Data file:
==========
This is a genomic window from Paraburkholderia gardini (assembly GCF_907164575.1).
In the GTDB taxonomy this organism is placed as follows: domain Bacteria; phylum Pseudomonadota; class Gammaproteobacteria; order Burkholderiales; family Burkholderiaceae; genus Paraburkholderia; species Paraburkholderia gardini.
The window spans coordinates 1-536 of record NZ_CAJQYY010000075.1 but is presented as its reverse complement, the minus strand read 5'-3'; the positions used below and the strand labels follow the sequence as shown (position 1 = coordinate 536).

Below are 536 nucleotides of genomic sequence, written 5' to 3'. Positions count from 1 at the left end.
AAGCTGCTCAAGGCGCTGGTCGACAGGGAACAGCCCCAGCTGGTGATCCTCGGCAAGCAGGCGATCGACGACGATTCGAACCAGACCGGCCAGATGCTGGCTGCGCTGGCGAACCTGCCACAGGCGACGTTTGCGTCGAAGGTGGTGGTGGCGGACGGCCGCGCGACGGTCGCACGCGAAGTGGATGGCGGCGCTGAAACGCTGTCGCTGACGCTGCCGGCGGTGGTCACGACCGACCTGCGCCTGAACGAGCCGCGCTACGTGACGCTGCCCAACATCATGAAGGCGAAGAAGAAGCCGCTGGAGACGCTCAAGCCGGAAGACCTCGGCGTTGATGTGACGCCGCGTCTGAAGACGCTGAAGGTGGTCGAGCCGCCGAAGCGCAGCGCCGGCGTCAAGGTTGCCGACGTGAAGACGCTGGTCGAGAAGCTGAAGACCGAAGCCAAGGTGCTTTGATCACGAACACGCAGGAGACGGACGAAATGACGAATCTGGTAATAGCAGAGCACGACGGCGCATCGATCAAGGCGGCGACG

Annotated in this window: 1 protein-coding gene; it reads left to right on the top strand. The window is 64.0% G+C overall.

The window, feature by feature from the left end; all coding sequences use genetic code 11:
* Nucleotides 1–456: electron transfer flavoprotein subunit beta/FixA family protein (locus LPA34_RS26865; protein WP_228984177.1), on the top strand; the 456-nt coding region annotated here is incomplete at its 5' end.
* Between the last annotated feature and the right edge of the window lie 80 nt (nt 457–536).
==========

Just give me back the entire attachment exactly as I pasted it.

This is a genomic window from Paraburkholderia gardini (assembly GCF_907164575.1).
In the GTDB taxonomy this organism is placed as follows: domain Bacteria; phylum Pseudomonadota; class Gammaproteobacteria; order Burkholderiales; family Burkholderiaceae; genus Paraburkholderia; species Paraburkholderia gardini.
The window spans coordinates 1-536 of record NZ_CAJQYY010000075.1 but is presented as its reverse complement, the minus strand read 5'-3'; the positions used below and the strand labels follow the sequence as shown (position 1 = coordinate 536).

Below are 536 nucleotides of genomic sequence, written 5' to 3'. Positions count from 1 at the left end.
AAGCTGCTCAAGGCGCTGGTCGACAGGGAACAGCCCCAGCTGGTGATCCTCGGCAAGCAGGCGATCGACGACGATTCGAACCAGACCGGCCAGATGCTGGCTGCGCTGGCGAACCTGCCACAGGCGACGTTTGCGTCGAAGGTGGTGGTGGCGGACGGCCGCGCGACGGTCGCACGCGAAGTGGATGGCGGCGCTGAAACGCTGTCGCTGACGCTGCCGGCGGTGGTCACGACCGACCTGCGCCTGAACGAGCCGCGCTACGTGACGCTGCCCAACATCATGAAGGCGAAGAAGAAGCCGCTGGAGACGCTCAAGCCGGAAGACCTCGGCGTTGATGTGACGCCGCGTCTGAAGACGCTGAAGGTGGTCGAGCCGCCGAAGCGCAGCGCCGGCGTCAAGGTTGCCGACGTGAAGACGCTGGTCGAGAAGCTGAAGACCGAAGCCAAGGTGCTTTGATCACGAACACGCAGGAGACGGACGAAATGACGAATCTGGTAATAGCAGAGCACGACGGCGCATCGATCAAGGCGGCGACG

Annotated in this window: 1 protein-coding gene; it reads left to right on the top strand. The window is 64.0% G+C overall.

The window, feature by feature from the left end; all coding sequences use genetic code 11:
* Nucleotides 1–456: electron transfer flavoprotein subunit beta/FixA family protein (locus LPA34_RS26865; protein WP_228984177.1), on the top strand; the 456-nt coding region annotated here is incomplete at its 5' end.
* Between the last annotated feature and the right edge of the window lie 80 nt (nt 457–536).